A concept that Dawson discussed in the reading this week that stuck me was the “voyeuristic quality” of the testimonio, and the way in which third party readers on the outside looking in may assign Manichean dialogues in an attempt to understand the events that transpired in Latin America throughout the 1960s-1980s. Indeed, in retrospectively attempting to explain such violence and bloodshed, it is easier for the human mind to assign labels of ‘good’ and ‘evil’; how else are we to come to terms with such cruelty and the breaking of human bonds? These retellings run the risk of being revisionist in nature, as was the case of Llosa’s essay, but they also reveal the deep complexities of the divisions in Latin America. Earlier in this course, we discussed the myriad of voices that create a ‘holistic’ history (or rather, account of what happened) – and this is really exemplified in these documents. Where there exist acts of violence and oppression, there exists guilt, blame, and attempts of justification, which really just leads to an even more complicated and distorted narrative. Civil wars even further complicate things, as these atrocities must be brought home and justified to the people as necessary for ‘the greater good’.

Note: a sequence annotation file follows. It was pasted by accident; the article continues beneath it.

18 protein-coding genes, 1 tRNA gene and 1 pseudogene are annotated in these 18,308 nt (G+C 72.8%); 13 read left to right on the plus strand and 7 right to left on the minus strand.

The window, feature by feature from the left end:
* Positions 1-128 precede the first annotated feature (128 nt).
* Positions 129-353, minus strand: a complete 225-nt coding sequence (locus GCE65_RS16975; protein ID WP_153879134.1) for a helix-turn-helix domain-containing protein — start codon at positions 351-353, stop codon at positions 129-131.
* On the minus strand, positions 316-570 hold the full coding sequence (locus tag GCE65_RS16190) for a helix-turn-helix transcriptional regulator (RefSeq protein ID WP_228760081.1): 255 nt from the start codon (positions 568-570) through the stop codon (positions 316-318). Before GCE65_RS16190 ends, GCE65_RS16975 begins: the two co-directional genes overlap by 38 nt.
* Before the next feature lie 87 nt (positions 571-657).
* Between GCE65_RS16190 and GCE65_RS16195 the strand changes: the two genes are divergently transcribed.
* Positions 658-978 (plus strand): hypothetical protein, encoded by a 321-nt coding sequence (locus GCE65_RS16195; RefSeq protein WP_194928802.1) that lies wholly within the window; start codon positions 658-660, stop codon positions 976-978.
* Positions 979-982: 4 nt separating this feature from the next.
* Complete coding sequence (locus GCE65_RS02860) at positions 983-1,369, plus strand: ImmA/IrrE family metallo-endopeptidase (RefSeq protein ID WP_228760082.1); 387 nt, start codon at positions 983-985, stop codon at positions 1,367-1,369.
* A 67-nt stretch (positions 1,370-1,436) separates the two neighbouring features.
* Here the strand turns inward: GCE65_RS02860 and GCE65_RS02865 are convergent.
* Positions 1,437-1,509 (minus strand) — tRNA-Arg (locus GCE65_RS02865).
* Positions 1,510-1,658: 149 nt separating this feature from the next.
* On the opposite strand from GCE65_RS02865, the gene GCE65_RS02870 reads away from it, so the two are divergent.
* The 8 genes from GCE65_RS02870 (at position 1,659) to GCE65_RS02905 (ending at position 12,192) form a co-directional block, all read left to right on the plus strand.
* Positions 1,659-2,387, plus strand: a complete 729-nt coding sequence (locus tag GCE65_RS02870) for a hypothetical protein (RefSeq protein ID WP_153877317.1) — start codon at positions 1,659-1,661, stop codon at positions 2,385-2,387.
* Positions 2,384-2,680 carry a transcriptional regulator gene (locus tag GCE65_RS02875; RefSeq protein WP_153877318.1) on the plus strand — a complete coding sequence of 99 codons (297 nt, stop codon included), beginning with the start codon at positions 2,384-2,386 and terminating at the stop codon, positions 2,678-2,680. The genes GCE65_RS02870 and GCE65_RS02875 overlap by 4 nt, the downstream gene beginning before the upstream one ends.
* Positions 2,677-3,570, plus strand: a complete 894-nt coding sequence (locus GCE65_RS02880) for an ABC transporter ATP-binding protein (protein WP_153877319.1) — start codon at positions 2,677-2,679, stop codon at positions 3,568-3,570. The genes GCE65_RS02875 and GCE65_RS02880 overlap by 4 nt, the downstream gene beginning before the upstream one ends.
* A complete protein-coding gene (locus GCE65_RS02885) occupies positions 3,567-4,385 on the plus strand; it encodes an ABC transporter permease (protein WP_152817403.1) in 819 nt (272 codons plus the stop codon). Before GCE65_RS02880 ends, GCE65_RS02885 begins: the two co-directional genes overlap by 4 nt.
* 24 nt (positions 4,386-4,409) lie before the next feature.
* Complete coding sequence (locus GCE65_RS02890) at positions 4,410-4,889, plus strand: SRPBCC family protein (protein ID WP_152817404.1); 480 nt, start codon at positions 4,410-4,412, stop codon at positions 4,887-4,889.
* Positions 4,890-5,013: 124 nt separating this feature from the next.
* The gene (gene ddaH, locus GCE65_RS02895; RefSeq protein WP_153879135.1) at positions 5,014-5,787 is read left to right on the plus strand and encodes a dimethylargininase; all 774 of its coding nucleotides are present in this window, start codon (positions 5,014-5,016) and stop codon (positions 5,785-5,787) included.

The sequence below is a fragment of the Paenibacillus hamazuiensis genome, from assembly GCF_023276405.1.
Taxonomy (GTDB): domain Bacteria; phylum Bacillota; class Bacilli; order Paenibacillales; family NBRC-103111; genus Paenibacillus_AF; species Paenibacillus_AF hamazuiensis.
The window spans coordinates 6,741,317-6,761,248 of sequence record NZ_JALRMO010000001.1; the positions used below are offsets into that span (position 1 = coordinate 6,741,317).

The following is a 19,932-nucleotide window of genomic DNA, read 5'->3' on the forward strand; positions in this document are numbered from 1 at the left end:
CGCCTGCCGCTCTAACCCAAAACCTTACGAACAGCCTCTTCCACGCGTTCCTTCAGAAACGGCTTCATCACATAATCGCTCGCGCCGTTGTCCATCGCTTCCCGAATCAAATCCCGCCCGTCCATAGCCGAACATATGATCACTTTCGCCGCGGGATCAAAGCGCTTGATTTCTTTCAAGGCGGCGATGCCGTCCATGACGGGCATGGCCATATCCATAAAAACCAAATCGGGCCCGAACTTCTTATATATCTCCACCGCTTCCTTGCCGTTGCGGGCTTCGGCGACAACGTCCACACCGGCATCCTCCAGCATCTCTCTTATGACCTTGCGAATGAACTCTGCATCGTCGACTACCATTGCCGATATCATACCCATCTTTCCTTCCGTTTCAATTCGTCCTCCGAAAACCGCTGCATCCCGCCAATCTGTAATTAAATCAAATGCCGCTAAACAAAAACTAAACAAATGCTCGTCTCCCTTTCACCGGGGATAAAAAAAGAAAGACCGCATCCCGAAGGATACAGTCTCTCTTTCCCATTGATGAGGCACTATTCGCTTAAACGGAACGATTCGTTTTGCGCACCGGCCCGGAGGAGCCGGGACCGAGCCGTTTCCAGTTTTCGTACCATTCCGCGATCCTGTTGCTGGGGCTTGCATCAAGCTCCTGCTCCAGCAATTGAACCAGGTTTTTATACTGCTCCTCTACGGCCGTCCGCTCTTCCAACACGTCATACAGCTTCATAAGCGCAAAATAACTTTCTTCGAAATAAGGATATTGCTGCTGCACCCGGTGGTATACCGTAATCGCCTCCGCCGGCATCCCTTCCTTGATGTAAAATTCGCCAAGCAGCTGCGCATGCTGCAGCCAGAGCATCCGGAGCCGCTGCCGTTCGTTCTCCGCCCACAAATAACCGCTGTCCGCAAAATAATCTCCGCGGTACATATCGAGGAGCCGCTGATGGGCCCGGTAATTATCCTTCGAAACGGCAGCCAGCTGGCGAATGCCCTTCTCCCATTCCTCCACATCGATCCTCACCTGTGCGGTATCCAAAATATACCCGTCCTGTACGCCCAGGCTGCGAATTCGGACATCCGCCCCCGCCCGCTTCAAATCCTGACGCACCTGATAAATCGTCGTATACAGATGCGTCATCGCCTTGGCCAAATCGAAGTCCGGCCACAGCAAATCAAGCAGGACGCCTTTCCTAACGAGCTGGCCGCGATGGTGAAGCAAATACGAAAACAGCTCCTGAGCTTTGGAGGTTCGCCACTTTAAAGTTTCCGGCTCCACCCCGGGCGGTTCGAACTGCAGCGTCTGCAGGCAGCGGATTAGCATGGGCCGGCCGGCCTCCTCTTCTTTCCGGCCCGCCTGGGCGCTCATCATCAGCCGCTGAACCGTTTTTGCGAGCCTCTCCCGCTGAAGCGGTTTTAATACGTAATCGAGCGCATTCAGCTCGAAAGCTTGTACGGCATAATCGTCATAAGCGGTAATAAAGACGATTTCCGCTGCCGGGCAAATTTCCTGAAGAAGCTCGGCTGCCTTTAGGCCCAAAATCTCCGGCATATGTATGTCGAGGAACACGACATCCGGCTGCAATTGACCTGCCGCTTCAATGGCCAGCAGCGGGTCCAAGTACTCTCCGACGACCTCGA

Whilst I found this chapter particularly confusing as Dawson often jumped contexts to illustrate a wider idea, I did appreciate the sustained discussion on Peru, which was also greatly aided by Maxwell Cameron’s video. In Peru, there has definitely been an attempt at hiding the injustices that parties were complicit in. Whilst Fujimori may have been perceived as a sort of messiah in his quelling of the Shining Path, it is comforting to know that the country would not be complacent regarding the atrocities he had a hand in – but this also presents as the duality of governance in Latin America. In many contexts, such as Fujimori in Peru and Pinochet in Chile (and so, so many more), stability often came at the expense of the rule of law and sound judicial practices. This of course only acts to further erode democratic processes and institutions within a country – therefore, on top of coming to terms with these conflicts and attempting to ensure that justice is delivered, the country faces the daunting process of restoring faith in the democratic institutions necessary for the operation of a healthy liberal democracy. I am particularly interested in is how these conflicts are reconciled on a case by case basis. Indeed, in at least the Peruvian context, the Civil War has left a deep stain on the country’s ability to function as a democracy; a fear of dissent due to the perception that such dissent could lead to political instability and renewed violence is another legacy left behind that must be reconciled.